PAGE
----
USAA's rate reductions range from 10% to 30% and are available to USAA members in 39 states and the District of Columbia. USAA Life is a wholly owned subsidiary of United Services Automobile Association, a reciprocal interinsurance exchange serving members of the military.
The 2001 CSO table promises to spawn new product designs. Some insurers will update their term portfolio first, and then move through the rest of their product offerings to address whole life, universal life and variable universal life, Spencer said.
"What we're observing is a phased approach from the industry--not all life insurance products are created equal in terms of complexity," he said. "From an actuarial standpoint, updating your level premium term portfolio is a much more straightforward process. For term life, a number of companies are evaluating the optimal timing for implementing a change to their product offerings."
As a life reinsurer, ING Re has been asked by a number of clients in recent months to evaluate their products on both a 1980 CSO as well as a 2001 CSO basis. "But the vast majority of companies are moving forward with the 2001 CSO basis as their valuation standard," Spencer said. "That gives them the maximum flexibility to hold their prices constant and also enables them to use the most current mortality standard."
Typically, direct writers face a three-month product development cycle. To that end, ING Re also offers its clients product development services. "We have updated two clients' portfolios over the past few months to reflect the 2001 CSO on their behalf," Spencer said. "It's a customized approach that we can offer clients to quickly get up to speed in the marketplace when they are pressed for time or short on staff resources."
Over time, insurers are expected to update their more complex offerings, such as variable universal life or universal life, he said. But tax considerations have prompted companies to delay work in these areas. "This is related primarily to the premium that the policyholder is allowed to deposit into the contract and have it still qualify as life insurance from an income tax standpoint," Spencer said.
"In terms of more complex life insurance product offerings, like variable universal life or universal life, it's really coming to grips with the tax issues that will make companies take this slower, wait-and-see approach to see how quickly the market moves to the 2001 CSO," he said." A number of those products are cash value, accumulation-type products where part of the motivation for the purchase is an investment return. And the 2001 CSO will put pressure on policyholders' ability to fund those contracts at the same level as they've funded them in the past." That's the primary limitation that direct writers will be looking at with those contracts, he noted.
The Role of Reinsurance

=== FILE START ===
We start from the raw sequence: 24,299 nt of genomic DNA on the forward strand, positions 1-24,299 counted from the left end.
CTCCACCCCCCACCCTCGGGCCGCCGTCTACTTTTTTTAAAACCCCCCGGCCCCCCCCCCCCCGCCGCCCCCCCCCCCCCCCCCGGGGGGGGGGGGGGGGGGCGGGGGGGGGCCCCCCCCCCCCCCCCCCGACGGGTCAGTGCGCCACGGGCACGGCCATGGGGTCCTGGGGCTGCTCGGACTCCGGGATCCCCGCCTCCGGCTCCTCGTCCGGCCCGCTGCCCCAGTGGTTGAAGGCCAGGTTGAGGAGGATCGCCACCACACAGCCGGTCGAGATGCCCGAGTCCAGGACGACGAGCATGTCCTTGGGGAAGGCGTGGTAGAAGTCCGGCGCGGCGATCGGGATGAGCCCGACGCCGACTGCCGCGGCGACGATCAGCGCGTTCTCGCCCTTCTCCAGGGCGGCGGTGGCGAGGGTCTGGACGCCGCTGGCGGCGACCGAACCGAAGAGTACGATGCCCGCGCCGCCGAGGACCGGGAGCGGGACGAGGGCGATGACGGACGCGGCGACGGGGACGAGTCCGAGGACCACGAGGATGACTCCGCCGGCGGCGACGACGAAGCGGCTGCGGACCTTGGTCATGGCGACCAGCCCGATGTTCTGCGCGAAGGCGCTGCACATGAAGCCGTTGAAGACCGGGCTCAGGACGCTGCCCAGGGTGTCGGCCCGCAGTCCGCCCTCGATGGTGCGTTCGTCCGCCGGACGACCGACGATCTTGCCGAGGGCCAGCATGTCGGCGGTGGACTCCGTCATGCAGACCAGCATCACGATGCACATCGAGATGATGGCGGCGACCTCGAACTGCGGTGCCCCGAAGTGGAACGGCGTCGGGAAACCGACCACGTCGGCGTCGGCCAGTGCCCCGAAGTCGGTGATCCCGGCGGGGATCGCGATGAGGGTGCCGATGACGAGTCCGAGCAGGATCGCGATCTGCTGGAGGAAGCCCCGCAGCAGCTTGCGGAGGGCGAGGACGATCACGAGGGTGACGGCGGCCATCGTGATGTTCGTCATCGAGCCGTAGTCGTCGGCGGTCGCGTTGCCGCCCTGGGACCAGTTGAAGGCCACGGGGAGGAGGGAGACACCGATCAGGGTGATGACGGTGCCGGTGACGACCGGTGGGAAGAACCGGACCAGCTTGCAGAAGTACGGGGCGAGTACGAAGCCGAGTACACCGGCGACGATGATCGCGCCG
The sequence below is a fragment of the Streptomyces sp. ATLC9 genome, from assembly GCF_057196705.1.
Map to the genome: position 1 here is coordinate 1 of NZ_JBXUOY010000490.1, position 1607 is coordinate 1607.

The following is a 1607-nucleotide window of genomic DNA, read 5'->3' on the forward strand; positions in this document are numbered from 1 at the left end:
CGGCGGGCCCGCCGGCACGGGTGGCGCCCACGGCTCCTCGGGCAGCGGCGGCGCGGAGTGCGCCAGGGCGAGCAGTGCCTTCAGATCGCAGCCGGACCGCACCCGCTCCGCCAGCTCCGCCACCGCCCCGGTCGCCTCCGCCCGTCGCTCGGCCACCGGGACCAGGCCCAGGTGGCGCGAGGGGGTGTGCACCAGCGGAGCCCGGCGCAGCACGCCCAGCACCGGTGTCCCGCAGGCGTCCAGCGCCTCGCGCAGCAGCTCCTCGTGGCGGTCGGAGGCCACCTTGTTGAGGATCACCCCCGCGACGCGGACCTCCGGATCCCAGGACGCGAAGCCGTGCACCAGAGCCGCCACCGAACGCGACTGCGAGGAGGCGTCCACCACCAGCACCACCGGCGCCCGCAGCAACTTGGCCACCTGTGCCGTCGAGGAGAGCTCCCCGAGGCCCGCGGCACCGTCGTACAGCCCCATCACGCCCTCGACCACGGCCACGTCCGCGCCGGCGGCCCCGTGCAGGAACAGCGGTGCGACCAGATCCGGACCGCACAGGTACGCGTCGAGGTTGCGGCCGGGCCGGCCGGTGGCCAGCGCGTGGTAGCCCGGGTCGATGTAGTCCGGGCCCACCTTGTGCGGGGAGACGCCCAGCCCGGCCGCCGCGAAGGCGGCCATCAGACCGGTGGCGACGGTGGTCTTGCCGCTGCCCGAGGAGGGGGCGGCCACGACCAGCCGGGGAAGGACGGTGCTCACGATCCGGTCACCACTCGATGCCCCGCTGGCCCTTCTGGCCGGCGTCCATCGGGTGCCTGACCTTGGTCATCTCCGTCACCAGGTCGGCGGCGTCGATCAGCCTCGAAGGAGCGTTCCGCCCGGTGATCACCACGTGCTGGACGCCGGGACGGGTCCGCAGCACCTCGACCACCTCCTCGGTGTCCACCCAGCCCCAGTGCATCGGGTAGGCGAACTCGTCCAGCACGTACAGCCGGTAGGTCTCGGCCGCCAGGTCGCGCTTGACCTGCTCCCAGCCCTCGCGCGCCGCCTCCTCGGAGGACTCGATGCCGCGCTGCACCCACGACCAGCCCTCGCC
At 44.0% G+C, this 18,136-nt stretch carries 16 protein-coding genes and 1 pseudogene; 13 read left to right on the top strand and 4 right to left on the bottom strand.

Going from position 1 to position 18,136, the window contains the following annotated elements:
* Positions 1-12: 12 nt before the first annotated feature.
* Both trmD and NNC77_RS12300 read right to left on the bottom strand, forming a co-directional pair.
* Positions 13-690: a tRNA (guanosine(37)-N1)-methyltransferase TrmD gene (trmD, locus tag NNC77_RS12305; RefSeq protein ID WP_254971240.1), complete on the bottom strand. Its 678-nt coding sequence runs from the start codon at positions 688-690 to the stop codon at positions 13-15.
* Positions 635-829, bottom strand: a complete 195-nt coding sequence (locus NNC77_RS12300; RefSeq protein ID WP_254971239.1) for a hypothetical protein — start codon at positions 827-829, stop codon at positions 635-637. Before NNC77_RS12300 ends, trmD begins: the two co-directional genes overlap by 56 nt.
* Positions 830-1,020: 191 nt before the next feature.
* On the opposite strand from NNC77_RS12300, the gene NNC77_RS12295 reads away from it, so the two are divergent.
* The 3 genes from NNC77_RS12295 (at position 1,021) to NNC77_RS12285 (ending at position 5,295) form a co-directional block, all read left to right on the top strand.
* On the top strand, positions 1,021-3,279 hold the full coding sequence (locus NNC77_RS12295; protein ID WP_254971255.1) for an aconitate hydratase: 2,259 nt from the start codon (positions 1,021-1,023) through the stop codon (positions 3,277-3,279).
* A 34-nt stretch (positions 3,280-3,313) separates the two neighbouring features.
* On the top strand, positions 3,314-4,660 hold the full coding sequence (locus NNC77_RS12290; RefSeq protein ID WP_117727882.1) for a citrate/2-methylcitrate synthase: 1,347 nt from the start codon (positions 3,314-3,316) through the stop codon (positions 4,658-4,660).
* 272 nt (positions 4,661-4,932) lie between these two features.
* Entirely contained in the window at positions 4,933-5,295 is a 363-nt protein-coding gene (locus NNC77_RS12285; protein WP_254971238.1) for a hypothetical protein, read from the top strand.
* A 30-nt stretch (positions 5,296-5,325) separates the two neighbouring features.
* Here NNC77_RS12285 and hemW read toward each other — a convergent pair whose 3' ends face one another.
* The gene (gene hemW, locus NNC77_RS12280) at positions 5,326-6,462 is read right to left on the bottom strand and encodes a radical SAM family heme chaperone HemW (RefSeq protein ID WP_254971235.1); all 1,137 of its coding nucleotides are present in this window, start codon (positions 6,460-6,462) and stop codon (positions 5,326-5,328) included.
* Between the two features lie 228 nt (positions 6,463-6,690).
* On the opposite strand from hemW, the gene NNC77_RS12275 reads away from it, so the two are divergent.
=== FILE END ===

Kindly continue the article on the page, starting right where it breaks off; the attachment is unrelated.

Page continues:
During the past year, individual life insurance and reinsurance markets have begun to harden. Interest rates are at historical lows, surplus relief costs for reinsurers have been rising over the past few years and reinsurers have limited the rate of future mortality improvement assumed to occur in their pricing. As a result many direct writers have seen reinsurance prices bottom out over the past two to three years, he said. "One barrier to moving forward at full speed on any update of a product portfolio is that direct writers are aware that reinsurers are no longer in a position to offer ever-decreasing reinsurance costs to them when they submit their new products for a reinsurance quote," he said. "So they are having to balance the competing priorities, implementing a current table but also realizing that their net reinsurance costs will be certainly no lower than they were before."
Over the past 10 years, reinsurance costs continued to drop in spite of consolidation among life reinsurers. These lower costs have been driven by the significant increase in direct writers' use of quota-share reinsurance and by reinsurers' pricing mortality assumptions that continue to reflect improved U.S. mortality, especially among insured lives, Spencer said.
The 2001 CSO table will lower an insurer's reserves to pay for future mortality costs. These companies are charging a level premium, but mortality costs will escalate over the pricing horizon, Spencer said.
States That Adopted the New Mortality Table
As of Sept. 1, 2004, 32 states had adopted the use of the 2001 Commissioners Standard Ordinary Table or a similar model. The table became prevailing for federal income tax purposes on July 1, 2004.
Note: Effective date is when the law goes into the books. Permissive date is the first date on which a company can use, if it chooses, the new tables when calculating reserves on new policies. Must date is when companies have to use the new tables. Mostly, according to the state laws, this is late 2008 or Jan. 1, 2009.
Source: American Council of Life Insurers, ING Re
* The new mortality table reflects improving longevity and assumes insureds will die by age 120, or 20 years beyond the cutoff established in the 1980 table.
* The 2001 table drastically reduces the reserves insurers will be required to hold, thus granting them the opportunity to redesign products and to reduce premiums.
* The American Council of Life Insurers has been working with the Internal Revenue Service to address tax issues for the life industry in using the new mortality table.
A.M. Best Company # 07029 (Security Life of Denver Insurance Co.)
Distribution: Internet, call centers, intermediaries, banks
Savings Bank Life Insurance Company of Massachusetts
A.M. Best Company # 06696
Distribution: Direct mail, telemarketing, banks
USAA Life Insurance Co.
A.M. Best Company # 07146
Distribution: Direct sales
For ratings and other financial strength information about these companies, visit www.ambest.com.
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|Title Annotation:||New Products|
|Comment:||Turning the table: the 2001 mortality table promises to spawn new life product designs.(New Products)|
|Date:||Oct 1, 2004|